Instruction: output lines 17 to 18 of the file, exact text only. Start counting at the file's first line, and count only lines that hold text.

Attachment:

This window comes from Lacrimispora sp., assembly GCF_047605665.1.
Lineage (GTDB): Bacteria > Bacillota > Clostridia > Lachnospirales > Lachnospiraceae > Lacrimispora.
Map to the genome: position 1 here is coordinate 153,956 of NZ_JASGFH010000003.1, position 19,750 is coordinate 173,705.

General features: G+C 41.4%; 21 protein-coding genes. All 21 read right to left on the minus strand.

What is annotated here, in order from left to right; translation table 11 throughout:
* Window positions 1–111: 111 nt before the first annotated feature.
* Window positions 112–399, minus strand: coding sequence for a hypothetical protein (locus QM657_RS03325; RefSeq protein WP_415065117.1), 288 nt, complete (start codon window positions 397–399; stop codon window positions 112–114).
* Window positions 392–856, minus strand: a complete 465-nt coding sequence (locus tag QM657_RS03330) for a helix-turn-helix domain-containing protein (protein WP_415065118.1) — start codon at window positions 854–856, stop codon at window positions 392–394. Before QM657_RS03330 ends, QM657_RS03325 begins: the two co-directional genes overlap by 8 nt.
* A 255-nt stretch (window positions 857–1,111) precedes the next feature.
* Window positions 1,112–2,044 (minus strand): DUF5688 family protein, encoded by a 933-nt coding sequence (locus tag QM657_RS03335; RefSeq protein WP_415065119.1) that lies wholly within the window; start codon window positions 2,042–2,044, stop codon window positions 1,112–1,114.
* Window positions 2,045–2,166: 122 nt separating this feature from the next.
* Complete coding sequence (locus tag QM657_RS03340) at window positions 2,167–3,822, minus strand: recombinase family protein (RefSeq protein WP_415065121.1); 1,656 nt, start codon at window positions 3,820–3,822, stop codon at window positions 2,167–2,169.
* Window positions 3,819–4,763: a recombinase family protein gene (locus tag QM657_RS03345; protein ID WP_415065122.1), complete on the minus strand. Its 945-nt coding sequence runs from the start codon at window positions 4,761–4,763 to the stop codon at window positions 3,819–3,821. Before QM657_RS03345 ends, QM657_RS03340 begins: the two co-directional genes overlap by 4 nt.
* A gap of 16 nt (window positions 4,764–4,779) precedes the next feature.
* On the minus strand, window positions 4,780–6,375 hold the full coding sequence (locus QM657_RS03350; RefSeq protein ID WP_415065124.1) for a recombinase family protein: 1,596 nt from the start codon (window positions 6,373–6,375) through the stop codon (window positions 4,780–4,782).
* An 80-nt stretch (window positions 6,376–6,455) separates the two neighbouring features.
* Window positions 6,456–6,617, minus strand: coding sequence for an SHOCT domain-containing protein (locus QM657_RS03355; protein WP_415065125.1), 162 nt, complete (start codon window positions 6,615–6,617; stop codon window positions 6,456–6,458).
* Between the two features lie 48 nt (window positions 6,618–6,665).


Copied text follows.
* Window positions 6,456–6,617, minus strand: coding sequence for an SHOCT domain-containing protein (locus QM657_RS03355; protein WP_415065125.1), 162 nt, complete (start codon window positions 6,615–6,617; stop codon window positions 6,456–6,458).
* Between the two features lie 48 nt (window positions 6,618–6,665).